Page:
At a time of rising right-wing populism, the heightened political salience of immigration as an issue is linked to conceptions of ‘the national’. In this article, we analyse tweets from non-elites, defined as isolated users with low network influence, engaged in a ‘conversation’ about migration on Twitter. We investigate the values embedded in these attitudes, and what these tell us about constructions and contestations of the symbolic boundaries of the nation amongst ordinary people. Our corpus includes tweets posted in temporal proximity to the lifting of transitional controls on Romanian and Bulgarian migrants in the UK (1 October 2013 to 1 March 2014). Thematic analysis reveals a cohesive set of anti-immigrant/immigration sentiments linked to UKIP and that express an exclusionary nationalism based on assumptions about race, ‘whiteness’ and entitlement. Also evident is a counter-narrative of pro-immigration sentiments that draw on multiple and sometimes contradictory values. Some of these values contest racialized understandings of the nation but do not coalesce in ways to disrupt the dominance of right-wing anti-immigrant sentiments on Twitter. Our findings demonstrate the importance of investigating values embedded in both anti and pro-immigration attitudes amongst non-elites and what these values indicate about the possibilities of re-framing migration debates amongst non-elites in ways that construct more inclusive symbolic national boundaries. Additionally, in using the networked properties of Twitter engagement to identify non-elite users, we make a methodological contribution to scholarship on immigration attitudes.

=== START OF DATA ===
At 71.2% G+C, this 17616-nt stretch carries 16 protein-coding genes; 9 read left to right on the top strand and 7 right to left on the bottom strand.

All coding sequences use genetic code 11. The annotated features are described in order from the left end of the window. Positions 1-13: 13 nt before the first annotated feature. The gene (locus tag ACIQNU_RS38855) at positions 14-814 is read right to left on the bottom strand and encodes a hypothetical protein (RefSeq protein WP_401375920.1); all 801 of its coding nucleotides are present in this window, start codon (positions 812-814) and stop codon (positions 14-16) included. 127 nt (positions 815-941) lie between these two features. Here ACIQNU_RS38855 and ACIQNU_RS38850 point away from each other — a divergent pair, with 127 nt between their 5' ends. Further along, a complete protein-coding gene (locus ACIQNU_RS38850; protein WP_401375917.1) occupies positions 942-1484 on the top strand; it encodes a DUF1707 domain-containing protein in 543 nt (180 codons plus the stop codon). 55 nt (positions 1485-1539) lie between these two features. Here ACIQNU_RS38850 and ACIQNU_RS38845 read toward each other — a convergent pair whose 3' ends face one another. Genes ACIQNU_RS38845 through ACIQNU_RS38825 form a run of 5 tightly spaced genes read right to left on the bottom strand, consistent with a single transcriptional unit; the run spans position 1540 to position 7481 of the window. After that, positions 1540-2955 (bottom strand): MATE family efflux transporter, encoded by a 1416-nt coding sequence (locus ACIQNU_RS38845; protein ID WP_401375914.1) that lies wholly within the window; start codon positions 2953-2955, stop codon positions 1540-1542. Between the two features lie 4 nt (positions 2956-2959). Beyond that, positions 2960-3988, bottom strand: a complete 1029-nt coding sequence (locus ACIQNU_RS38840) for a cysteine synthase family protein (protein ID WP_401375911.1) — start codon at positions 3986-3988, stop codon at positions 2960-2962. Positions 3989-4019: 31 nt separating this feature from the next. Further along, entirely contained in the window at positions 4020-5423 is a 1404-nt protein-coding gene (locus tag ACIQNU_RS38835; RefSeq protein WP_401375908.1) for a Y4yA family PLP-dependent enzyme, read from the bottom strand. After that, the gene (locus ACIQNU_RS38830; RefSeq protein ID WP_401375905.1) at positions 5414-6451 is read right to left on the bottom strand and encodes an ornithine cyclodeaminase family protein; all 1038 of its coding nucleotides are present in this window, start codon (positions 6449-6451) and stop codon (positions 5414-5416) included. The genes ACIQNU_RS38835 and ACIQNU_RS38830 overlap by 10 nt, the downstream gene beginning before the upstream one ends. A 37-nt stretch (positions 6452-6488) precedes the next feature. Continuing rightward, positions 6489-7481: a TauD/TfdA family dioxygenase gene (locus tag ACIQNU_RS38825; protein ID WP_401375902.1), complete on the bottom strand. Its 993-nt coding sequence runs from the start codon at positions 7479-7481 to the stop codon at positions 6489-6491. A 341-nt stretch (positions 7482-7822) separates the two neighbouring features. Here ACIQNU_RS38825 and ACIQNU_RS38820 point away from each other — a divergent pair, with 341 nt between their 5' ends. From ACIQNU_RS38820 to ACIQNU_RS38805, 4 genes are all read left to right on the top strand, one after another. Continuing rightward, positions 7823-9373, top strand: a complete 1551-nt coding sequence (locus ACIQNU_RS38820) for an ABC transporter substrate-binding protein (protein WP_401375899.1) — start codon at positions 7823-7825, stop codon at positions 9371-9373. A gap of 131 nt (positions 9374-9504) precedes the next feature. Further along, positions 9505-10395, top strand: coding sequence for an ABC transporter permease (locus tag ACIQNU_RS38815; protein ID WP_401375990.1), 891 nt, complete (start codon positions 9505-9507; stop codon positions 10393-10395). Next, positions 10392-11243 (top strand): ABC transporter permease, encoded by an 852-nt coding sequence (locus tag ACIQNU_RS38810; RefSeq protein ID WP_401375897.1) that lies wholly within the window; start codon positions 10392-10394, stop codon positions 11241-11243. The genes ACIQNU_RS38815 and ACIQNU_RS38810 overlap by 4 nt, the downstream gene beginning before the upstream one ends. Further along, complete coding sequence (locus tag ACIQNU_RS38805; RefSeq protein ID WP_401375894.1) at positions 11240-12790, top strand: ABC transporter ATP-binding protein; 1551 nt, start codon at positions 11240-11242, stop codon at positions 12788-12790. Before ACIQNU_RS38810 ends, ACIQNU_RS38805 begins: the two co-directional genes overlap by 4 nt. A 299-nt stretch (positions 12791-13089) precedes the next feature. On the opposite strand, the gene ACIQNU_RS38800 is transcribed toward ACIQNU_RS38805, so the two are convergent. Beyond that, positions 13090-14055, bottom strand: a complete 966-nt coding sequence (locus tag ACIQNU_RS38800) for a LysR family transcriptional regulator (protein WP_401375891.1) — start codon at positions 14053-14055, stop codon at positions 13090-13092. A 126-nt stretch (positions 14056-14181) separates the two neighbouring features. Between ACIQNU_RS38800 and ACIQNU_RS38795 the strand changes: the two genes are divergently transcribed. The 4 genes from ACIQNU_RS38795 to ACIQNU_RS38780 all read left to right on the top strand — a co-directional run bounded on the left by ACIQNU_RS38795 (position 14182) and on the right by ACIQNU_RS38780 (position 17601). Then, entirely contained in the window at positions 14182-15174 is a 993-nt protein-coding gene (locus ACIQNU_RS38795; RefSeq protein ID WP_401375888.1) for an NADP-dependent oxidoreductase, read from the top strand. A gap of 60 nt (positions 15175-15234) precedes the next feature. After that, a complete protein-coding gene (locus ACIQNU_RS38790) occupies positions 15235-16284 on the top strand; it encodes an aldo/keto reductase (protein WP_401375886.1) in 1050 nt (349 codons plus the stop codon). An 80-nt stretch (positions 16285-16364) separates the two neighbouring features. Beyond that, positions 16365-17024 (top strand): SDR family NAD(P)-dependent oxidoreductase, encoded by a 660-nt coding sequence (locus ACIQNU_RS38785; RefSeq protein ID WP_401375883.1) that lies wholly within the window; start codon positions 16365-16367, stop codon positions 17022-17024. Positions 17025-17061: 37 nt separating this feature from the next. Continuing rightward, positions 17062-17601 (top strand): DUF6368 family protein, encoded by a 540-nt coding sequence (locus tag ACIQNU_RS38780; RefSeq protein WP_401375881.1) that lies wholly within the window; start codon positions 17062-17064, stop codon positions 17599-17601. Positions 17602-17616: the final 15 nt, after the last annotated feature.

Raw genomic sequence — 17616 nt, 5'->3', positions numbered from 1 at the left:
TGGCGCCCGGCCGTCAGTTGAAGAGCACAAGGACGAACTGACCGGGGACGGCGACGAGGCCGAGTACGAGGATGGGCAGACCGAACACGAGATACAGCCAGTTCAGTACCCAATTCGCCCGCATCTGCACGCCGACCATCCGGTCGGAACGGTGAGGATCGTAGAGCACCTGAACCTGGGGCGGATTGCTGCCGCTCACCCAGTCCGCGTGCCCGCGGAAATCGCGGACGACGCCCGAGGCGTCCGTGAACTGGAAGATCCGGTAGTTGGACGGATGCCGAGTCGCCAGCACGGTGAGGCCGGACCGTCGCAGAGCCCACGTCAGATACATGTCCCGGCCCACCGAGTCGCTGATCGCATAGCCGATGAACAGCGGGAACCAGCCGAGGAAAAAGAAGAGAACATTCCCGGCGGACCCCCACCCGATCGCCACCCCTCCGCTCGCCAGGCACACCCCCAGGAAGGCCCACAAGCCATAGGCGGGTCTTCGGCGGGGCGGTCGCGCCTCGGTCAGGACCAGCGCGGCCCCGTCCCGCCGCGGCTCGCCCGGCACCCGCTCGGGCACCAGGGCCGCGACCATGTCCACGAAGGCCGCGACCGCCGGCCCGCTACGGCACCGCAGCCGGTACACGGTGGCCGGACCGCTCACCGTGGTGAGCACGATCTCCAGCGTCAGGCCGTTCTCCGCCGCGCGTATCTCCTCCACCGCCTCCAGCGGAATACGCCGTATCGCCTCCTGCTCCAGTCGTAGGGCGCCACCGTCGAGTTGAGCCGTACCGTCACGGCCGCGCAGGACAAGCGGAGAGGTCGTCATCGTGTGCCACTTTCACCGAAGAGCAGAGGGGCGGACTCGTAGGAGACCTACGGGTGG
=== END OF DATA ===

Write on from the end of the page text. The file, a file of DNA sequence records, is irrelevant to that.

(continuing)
- politics of belonging